I’m not going to call these “the best” (how would I know?), but here are ten songs originally written and recorded by men, later covered by a woman, where I think the cover surpasses the original. Not in any particular order (because I couldn’t make up my mind).
1. Working Class Hero by Marianne Faithfull
Originally written and recorded by: John Lennon
I love John Lennon’s original version, but Marianne Faithfull’s take, from her fantastic album Broken English (1979), featuring her upper-class accent and broken voice, is just darker and angrier and therefore, somehow, more awesome. Certainly better than Green Day’s fine but unexciting version on the Instant Karma John Lennon tribute CD (which is, unfortunately, full of fine but unexciting covers).
The video is a live version. I’m not sure it’s better than the studio version, but it’s good, and certainly more interesting to look at for six minutes than a static picture of the Broken English album cover.
2. Heartless by Dia Frampton
Originally written and recorded by: Kanye West
To be honest, I wasn’t sure I’d heard Kanye’s version of this until today. Having listened to it now, though, I can confirm that I like Dia’s version much more. To be fair, Kanye’s music isn’t the type I tend to listen to anyway. But when Ms Frampton did this version on The Voice, I thought it was one of the greatest things I’d ever heard. Lots of others did too, as it very nearly propelled her to victory on that show.
It’s a bit hard to find a good version of that Voice performance now. You will have to pop over to YouTube to actually see the below.
3. Knockin’ on Heaven’s Door by Avril Lavigne
Originally written and recorded by Bob Dylan
This is a probably a controversial choice, but I’ve never been much of a Dylan fan. I don’t quite get him, and I can’t get past that voice. But no doubt this is a really good song. And say what you will about Avril, that girl has a good set of pipes. She covered this song for the War Child charity, which assists child soldiers. I find her singing on it very touching. She may be a bratty 18-year-old here who doesn’t really understand the issues, but that makes her the same age as the young men (usually men) caught up in war. You may disagree, but for me, this works.
I also find the official video pretty touching.
4. Hallelujah by k.d. lang
Originally written and recorded by Leonard Cohen
And here’s the obvious, uncontroversial choice! She kind of owns this song now, complete with dropping one of the original verses (“Remember when I moved in you…”). Hearing her do this one live last year was as stunning as you’d expect. (And I also like her cover of Talking Head’s “Heaven”.)
Going with the video of her Juno performance here, as they may be when most Canadians realized what a great marriage between song and singer this was…
5. Real Men by Tori Amos
Originally written and recorded by Joe Jackson
Tori did an entire album of covers of songs by men, from which I’ve borrowed for the title of this post: Strange Little Girls. It has a dark version of I Don’t Like Mondays, a terrifying take of Eminem’s ’97 Bonnie and Clyde, an unrecognizable Heart of Gold. But my favorite is Real Men. I like the Joe Jackson original too, but Tori’s version just sounds great, and you can’t help but see a song about men’s gender roles differently when it’s song by a woman. It seems less snide and more thoughtful.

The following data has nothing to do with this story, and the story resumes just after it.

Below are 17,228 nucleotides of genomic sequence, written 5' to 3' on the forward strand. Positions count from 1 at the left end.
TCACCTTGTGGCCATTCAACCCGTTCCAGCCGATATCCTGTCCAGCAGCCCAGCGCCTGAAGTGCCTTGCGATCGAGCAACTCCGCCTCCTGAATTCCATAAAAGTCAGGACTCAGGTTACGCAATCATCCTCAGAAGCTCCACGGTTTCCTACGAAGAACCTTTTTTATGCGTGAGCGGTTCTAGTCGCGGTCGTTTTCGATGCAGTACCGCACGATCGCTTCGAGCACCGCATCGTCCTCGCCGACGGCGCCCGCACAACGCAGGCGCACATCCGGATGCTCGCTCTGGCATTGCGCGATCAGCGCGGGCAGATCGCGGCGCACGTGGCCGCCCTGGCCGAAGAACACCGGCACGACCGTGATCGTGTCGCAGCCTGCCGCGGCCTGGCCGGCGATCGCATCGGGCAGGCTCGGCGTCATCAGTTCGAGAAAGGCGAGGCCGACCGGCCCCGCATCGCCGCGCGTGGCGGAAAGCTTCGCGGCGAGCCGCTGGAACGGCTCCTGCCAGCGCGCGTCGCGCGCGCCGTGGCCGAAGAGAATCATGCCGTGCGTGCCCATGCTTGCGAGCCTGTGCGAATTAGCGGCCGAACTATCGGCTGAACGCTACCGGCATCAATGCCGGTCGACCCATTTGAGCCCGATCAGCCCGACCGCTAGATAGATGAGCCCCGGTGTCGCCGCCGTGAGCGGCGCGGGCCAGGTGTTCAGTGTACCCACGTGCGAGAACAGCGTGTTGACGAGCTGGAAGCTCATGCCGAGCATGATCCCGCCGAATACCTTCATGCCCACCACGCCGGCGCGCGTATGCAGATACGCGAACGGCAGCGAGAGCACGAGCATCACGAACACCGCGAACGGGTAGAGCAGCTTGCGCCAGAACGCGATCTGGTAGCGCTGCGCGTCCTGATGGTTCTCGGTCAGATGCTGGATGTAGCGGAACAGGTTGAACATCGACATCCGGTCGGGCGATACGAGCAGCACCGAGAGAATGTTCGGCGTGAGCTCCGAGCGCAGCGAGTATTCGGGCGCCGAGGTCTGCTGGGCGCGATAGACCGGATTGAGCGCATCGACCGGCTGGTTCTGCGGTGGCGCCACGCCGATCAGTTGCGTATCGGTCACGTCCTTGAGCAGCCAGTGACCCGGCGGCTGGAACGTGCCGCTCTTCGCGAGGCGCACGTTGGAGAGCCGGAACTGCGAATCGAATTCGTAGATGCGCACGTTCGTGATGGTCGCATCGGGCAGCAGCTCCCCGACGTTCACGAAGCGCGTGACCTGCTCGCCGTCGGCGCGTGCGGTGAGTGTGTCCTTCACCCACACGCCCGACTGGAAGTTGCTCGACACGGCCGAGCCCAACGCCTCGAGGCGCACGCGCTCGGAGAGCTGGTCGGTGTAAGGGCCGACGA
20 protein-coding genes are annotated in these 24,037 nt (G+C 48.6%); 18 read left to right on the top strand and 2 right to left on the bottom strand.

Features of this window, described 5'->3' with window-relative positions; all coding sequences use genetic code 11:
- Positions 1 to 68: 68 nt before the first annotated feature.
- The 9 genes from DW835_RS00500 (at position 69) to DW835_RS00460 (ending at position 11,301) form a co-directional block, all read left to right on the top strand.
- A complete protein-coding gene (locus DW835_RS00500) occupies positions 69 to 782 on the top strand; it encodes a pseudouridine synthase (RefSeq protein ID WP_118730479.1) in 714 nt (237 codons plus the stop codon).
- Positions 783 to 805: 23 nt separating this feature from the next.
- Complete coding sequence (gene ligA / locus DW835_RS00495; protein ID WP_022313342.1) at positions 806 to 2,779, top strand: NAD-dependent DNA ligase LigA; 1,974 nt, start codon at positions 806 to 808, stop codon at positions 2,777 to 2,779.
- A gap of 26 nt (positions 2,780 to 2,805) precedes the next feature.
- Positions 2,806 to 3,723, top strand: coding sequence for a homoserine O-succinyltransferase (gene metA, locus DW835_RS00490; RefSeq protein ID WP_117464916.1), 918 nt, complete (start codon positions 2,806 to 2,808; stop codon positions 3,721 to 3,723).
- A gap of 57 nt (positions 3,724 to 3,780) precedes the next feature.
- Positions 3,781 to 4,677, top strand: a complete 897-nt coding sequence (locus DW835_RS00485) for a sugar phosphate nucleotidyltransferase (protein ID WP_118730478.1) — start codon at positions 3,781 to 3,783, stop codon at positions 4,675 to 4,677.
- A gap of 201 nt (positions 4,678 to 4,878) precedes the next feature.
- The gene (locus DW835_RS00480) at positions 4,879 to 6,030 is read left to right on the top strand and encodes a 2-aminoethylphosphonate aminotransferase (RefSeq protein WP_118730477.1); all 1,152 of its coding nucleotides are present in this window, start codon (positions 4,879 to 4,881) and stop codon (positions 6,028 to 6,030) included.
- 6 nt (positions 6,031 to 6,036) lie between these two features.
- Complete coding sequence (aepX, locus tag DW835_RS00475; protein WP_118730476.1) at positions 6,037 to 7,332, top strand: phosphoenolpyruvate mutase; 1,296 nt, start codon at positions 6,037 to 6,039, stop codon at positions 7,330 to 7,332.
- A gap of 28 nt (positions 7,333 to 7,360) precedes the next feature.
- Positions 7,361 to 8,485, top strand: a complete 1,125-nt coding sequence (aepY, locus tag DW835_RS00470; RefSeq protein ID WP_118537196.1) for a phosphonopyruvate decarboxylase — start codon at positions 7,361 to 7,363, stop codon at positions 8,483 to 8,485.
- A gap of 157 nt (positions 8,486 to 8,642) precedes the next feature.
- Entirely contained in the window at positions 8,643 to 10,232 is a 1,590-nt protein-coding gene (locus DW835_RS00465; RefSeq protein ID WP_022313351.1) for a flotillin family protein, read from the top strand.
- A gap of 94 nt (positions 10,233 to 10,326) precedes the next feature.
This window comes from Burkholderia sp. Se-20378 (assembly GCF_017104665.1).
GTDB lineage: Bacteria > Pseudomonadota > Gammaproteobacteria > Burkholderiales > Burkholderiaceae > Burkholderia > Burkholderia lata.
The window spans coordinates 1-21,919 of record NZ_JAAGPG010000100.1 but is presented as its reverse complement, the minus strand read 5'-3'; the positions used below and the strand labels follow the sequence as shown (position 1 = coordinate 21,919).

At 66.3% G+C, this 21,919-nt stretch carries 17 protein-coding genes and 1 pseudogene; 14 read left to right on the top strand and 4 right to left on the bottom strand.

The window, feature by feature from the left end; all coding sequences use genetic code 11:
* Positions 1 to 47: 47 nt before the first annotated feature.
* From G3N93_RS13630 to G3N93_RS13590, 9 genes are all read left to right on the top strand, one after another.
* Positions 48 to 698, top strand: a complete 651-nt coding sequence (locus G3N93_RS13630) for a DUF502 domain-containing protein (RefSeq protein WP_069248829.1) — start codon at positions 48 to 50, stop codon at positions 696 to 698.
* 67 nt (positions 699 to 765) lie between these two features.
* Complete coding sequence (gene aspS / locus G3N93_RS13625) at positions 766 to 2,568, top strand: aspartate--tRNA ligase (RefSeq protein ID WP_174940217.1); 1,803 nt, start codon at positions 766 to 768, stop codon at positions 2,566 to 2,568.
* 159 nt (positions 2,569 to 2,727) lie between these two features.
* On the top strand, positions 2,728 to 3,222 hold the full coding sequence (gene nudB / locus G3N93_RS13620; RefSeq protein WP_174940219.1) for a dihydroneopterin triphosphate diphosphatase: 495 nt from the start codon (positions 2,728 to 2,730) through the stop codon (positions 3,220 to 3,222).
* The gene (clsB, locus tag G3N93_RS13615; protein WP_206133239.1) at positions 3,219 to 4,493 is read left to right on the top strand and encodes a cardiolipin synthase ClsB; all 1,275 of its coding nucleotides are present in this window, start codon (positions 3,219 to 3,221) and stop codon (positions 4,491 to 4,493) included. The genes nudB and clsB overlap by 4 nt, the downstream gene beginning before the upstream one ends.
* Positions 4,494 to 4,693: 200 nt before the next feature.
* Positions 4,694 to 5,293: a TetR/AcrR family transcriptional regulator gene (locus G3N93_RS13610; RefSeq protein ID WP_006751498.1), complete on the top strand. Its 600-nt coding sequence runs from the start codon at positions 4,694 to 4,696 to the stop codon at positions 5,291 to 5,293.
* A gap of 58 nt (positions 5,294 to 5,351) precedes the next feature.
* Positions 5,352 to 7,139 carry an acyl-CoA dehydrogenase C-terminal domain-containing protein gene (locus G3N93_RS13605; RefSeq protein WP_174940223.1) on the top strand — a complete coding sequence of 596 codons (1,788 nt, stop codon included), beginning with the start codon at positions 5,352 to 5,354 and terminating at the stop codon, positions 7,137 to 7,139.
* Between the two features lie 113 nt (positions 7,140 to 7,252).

Here’s a very good version Tori did on TV.
6. Enjoy the Silence by Lacuna Coil
Originally recorded by Depeche Mode
Someone I follow tweeted that this was the “best cover ever”. I don’t think that’s so—I believe some on this very list are better—but it is a good cover, of an 80s tune I hadn’t given much thought to in quite a well. It sounds more powerful, more dramatic. And it inspired this post, which was originally going to be just a list of covers in general, until I realized most of the ones I was picking out were of women covering men’s song.
(Know what would be tough list to put together? Great covers men have done of women’s songs…)
Here’s the official Lacuna Coil video for “Enjoy the Silence”.
7. The Man Who Sold the World by Jordis Unga
Originally written and recorded by David Bowie
Bowie’s version is somewhat cerebral; Jordis brings a lot of emotion to this song, which she performed on long-ago reality series Rock Star: INXS. She said it reminded her of a friend who had committed suicide. This performance was the show-stopper on this episode of that series.
8. Sweet Jane by Cowboy Junkies
Originally written and recorded by Lou Reed
Not that Cowboy Junkies are all women (neither are Lacuna Coil), but Margot Timmins’s mellow yet sexy vocals definitely contribute a lot to the popularity of this cover. I had a few year’s gap between hearing this and the very different original, which I’m still not that crazy about. But the Cowboy Junkies’ “Sweet Jane” still has that nice groove.
The official video.
9. Crabbuckit by The Good Lovelies
Nothing wrong with KOS’s original, but you got to love the gorgeous three-part harmonies The Good Lovelies bring to this, while still retaining the lively beat. Fun group to see in concert, by the way.
Apparently they never did a video for this, so this one of those static sound types. Barely over 2 minutes long, though.
10. Darling Nikki by Chairlift
Originally written and recorded by Prince
An unlikely song for a woman to sing, which is partly why I love it. They sort of play around and deconstruct the song while keeping it recognizably, absolutely, Prince’s Darling Nikki. From Purplish Rain, once offered free by Spin Magazine, a collection of rather good covers of Prince’s Purple Rain, in its entirety.
Hard to find any online version of this, but you can listen to the MP3 here: Chairlift – “Darling Nikki” (Prince cover)